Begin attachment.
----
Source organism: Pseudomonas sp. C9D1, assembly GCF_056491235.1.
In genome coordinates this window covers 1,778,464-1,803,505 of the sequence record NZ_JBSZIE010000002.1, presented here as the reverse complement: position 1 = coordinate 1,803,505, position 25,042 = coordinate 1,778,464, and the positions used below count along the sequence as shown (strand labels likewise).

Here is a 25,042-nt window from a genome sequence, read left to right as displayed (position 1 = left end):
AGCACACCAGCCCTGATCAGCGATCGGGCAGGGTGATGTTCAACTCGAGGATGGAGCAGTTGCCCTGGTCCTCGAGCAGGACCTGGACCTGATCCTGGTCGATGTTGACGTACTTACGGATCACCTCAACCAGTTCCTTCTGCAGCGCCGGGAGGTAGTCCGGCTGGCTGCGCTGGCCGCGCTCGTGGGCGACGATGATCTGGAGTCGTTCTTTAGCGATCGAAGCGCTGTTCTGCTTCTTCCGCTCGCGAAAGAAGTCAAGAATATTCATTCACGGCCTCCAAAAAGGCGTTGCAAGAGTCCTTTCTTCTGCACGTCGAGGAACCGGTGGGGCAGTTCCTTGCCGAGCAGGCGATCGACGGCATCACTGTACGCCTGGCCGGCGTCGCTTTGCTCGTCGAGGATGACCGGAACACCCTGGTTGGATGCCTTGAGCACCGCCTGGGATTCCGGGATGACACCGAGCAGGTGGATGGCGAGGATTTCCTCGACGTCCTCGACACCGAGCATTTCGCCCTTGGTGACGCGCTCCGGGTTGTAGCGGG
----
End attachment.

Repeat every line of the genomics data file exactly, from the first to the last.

Source organism: Pseudomonas sp. C9D1, assembly GCF_056491235.1.
In genome coordinates this window covers 1,778,464-1,803,505 of the sequence record NZ_JBSZIE010000002.1, presented here as the reverse complement: position 1 = coordinate 1,803,505, position 25,042 = coordinate 1,778,464, and the positions used below count along the sequence as shown (strand labels likewise).

Here is a 25,042-nt window from a genome sequence, read left to right as displayed (position 1 = left end):
AGCACACCAGCCCTGATCAGCGATCGGGCAGGGTGATGTTCAACTCGAGGATGGAGCAGTTGCCCTGGTCCTCGAGCAGGACCTGGACCTGATCCTGGTCGATGTTGACGTACTTACGGATCACCTCAACCAGTTCCTTCTGCAGCGCCGGGAGGTAGTCCGGCTGGCTGCGCTGGCCGCGCTCGTGGGCGACGATGATCTGGAGTCGTTCTTTAGCGATCGAAGCGCTGTTCTGCTTCTTCCGCTCGCGAAAGAAGTCAAGAATATTCATTCACGGCCTCCAAAAAGGCGTTGCAAGAGTCCTTTCTTCTGCACGTCGAGGAACCGGTGGGGCAGTTCCTTGCCGAGCAGGCGATCGACGGCATCACTGTACGCCTGGCCGGCGTCGCTTTGCTCGTCGAGGATGACCGGAACACCCTGGTTGGATGCCTTGAGCACCGCCTGGGATTCCGGGATGACACCGAGCAGGTGGATGGCGAGGATTTCCTCGACGTCCTCGACACCGAGCATTTCGCCCTTGGTGACGCGCTCCGGGTTGTAGCGGG